The lesson here is that there are opportunities for creating national and international solidarity. In the campaigns around the liberalization of telecommunications and against the MAI, we drew on the experience of civil society actors throughout Africa, throughout the South and in the North as well. 

There are links between the two examples cited. First, the recognition in both instances that addressing poverty cannot only be through service delivery but must be through advocacy--engagement with policy that will bear results in terms of service delivery. Second, the recognition that the globalization we talk so much about is not an amorphous, intangible process--it is the result of choices about policy at both the national and international levels. We can map and track these policies and intervene while decisions are being made. Third and most important, the recognition that we can represent ourselves, we can fight for what livelihoods we do have and we can accept that our different livelihoods are not necessarily mutually antagonistic--they can co-exist.

What are the alternatives? We have never valued our traditions of communal livelihoods in non-feudal African societies enough to document and analyze whether and how they worked. We are told that socialism has failed. We fight against globalization yet refer anxiously to the WTO commitments to bolster our case when lobbying for the privatization of telecommunications, for example. We are overjoyed when privatization finally happens, hoping to get a telephone that does not fail in the rainy season or to get a telephone at all. And yet, we are angry when we learn that teff and Arabica coffee--both of which are indigenous to Ethiopia--have been patented by Americans under yet another WTO commitment. 

We can see that our own thinking about choices has been constrained. In short, we in civil society are confused and contradictory. But not to worry. International finance, trade and investment law is equally confused and contradictory. The assumptions of free markets do not apply. There is no equal access to market information. Players in the market do not have equal weight, especially in this age of transnational corporation mergers (TNCs). There is nothing more protectionist than the notion of intellectual property rights (IPRs) in the form of patents and the so-called life industries. And what could be more incredible than international law that forces a government to dismantle its universal health care system on the basis that it is a form of subsidy that acts as a trade barrier preventing the fair competition of private commercial health insurance providers?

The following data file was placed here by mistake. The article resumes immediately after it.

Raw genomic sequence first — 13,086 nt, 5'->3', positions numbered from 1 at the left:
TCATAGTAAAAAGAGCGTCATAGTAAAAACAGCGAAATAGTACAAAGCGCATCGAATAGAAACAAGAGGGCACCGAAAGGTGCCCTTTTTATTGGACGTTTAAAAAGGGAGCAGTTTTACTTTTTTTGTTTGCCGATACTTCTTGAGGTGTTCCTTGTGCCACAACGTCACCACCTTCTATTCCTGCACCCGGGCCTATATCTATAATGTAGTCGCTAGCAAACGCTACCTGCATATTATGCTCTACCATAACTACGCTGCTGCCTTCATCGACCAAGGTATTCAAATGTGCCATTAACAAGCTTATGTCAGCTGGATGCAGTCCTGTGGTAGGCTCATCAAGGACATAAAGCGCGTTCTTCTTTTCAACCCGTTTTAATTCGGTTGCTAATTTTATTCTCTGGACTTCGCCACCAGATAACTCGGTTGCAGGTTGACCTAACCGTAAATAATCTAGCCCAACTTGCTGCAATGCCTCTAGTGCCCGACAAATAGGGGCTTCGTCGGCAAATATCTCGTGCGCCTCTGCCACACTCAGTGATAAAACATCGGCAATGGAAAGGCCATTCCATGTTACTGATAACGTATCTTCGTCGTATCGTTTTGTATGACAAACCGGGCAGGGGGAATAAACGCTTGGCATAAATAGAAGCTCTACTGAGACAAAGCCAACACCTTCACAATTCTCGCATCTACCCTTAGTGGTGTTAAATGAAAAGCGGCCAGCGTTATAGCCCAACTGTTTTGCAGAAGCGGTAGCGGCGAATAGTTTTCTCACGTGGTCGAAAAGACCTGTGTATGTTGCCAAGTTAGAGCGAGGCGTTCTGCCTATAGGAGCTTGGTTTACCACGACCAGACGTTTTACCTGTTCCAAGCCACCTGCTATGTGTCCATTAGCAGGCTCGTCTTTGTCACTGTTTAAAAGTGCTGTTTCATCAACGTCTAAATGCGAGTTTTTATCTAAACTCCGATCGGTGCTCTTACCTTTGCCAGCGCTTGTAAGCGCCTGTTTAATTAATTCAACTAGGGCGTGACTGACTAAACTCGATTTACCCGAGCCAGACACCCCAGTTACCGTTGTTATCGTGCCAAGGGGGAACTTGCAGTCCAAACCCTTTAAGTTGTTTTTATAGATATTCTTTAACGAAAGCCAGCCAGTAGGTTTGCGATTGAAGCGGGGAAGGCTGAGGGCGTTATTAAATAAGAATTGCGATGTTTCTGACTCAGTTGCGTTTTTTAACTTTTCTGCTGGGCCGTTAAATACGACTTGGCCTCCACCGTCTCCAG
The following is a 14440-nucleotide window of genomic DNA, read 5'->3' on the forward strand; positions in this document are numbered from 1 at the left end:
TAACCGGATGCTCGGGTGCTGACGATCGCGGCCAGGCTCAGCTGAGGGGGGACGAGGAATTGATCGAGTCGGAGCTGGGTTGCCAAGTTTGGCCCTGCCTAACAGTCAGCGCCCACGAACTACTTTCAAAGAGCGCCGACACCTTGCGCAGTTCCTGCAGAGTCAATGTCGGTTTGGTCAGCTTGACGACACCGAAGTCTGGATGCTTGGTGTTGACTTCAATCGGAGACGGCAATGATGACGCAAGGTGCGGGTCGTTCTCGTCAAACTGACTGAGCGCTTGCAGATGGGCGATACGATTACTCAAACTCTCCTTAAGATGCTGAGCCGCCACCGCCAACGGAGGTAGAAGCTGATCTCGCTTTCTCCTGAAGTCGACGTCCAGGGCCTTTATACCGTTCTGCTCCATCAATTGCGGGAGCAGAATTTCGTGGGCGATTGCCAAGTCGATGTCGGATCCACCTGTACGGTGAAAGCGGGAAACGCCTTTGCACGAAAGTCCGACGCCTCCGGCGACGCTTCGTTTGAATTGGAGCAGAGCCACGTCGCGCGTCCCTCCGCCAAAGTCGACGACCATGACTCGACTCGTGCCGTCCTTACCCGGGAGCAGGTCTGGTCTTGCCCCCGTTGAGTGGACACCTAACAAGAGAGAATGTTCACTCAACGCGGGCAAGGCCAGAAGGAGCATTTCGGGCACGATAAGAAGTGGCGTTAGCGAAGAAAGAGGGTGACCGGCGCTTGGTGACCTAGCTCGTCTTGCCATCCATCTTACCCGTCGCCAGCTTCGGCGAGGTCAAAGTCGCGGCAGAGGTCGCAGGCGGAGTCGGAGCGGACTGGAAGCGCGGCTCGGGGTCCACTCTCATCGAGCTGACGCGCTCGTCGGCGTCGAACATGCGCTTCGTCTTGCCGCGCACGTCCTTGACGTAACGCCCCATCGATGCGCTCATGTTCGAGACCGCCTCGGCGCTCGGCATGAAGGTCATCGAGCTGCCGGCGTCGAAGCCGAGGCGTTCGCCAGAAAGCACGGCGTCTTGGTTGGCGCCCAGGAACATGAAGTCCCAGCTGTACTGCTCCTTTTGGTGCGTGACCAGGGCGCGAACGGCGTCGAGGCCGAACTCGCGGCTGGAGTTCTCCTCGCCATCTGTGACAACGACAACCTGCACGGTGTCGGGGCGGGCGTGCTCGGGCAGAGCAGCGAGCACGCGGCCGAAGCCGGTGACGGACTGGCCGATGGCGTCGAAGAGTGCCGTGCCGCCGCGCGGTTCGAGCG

We may be confused and contradictory, but we are not crazy. We shall not continue to accept such confusions and contradictions in ourselves or in the national and international laws that govern us forever. We need to open our eyes to the whole picture. As civil society in Africa we have often failed to open our eyes to the whole picture. We must reject in total the idea that we are to become the privatized development and social service providers for our governments. We must demand accountability for development and social service provision. 

When talking of debt relief, for example, we must tie debt relief to national debt audits and be clear what was sought, for what and what was achieved. And accountability here refers both to our governments and to our financiers. Where the management of development projects was taken over by foreign technical advisors and still there was no delivery, we must refuse to be held accountable. We must also refuse to be held accountable when lending conditions change midway, especially given the historical context in which development financing first began and the concessional terms that were first offered.